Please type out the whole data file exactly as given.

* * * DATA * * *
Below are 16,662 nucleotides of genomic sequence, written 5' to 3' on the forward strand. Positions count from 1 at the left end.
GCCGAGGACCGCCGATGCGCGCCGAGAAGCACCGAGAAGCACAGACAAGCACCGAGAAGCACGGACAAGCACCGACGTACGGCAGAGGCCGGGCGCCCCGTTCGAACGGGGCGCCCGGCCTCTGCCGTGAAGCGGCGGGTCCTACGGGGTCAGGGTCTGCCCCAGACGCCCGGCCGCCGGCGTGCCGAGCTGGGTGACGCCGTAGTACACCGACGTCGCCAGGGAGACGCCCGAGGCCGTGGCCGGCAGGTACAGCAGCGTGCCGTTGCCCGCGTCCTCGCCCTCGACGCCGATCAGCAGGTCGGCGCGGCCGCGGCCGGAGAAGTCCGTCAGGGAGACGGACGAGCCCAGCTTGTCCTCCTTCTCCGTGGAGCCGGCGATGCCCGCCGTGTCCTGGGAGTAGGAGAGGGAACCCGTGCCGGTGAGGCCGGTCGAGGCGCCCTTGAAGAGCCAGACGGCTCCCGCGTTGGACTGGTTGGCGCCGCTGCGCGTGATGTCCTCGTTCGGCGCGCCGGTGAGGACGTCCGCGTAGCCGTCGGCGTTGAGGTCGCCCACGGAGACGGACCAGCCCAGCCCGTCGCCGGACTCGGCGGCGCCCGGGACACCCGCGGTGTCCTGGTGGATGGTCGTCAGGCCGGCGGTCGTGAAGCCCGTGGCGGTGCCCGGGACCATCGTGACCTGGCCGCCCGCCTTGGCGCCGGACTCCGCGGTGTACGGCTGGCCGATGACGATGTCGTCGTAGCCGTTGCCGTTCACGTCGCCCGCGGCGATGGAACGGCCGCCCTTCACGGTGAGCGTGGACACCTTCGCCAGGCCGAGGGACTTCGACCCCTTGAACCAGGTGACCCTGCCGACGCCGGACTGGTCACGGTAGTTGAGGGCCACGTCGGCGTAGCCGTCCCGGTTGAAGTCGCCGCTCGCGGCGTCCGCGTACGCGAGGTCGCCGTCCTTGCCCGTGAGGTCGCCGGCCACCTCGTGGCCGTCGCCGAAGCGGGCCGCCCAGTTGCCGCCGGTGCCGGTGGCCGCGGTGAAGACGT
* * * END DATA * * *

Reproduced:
Below are 16,662 nucleotides of genomic sequence, written 5' to 3' on the forward strand. Positions count from 1 at the left end.
GCCGAGGACCGCCGATGCGCGCCGAGAAGCACCGAGAAGCACAGACAAGCACCGAGAAGCACGGACAAGCACCGACGTACGGCAGAGGCCGGGCGCCCCGTTCGAACGGGGCGCCCGGCCTCTGCCGTGAAGCGGCGGGTCCTACGGGGTCAGGGTCTGCCCCAGACGCCCGGCCGCCGGCGTGCCGAGCTGGGTGACGCCGTAGTACACCGACGTCGCCAGGGAGACGCCCGAGGCCGTGGCCGGCAGGTACAGCAGCGTGCCGTTGCCCGCGTCCTCGCCCTCGACGCCGATCAGCAGGTCGGCGCGGCCGCGGCCGGAGAAGTCCGTCAGGGAGACGGACGAGCCCAGCTTGTCCTCCTTCTCCGTGGAGCCGGCGATGCCCGCCGTGTCCTGGGAGTAGGAGAGGGAACCCGTGCCGGTGAGGCCGGTCGAGGCGCCCTTGAAGAGCCAGACGGCTCCCGCGTTGGACTGGTTGGCGCCGCTGCGCGTGATGTCCTCGTTCGGCGCGCCGGTGAGGACGTCCGCGTAGCCGTCGGCGTTGAGGTCGCCCACGGAGACGGACCAGCCCAGCCCGTCGCCGGACTCGGCGGCGCCCGGGACACCCGCGGTGTCCTGGTGGATGGTCGTCAGGCCGGCGGTCGTGAAGCCCGTGGCGGTGCCCGGGACCATCGTGACCTGGCCGCCCGCCTTGGCGCCGGACTCCGCGGTGTACGGCTGGCCGATGACGATGTCGTCGTAGCCGTTGCCGTTCACGTCGCCCGCGGCGATGGAACGGCCGCCCTTCACGGTGAGCGTGGACACCTTCGCCAGGCCGAGGGACTTCGACCCCTTGAACCAGGTGACCCTGCCGACGCCGGACTGGTCACGGTAGTTGAGGGCCACGTCGGCGTAGCCGTCCCGGTTGAAGTCGCCGCTCGCGGCGTCCGCGTACGCGAGGTCGCCGTCCTTGCCCGTGAGGTCGCCGGCCACCTCGTGGCCGTCGCCGAAGCGGGCCGCCCAGTTGCCGCCGGTGCCGGTGGCCGCGGTGAAGACGT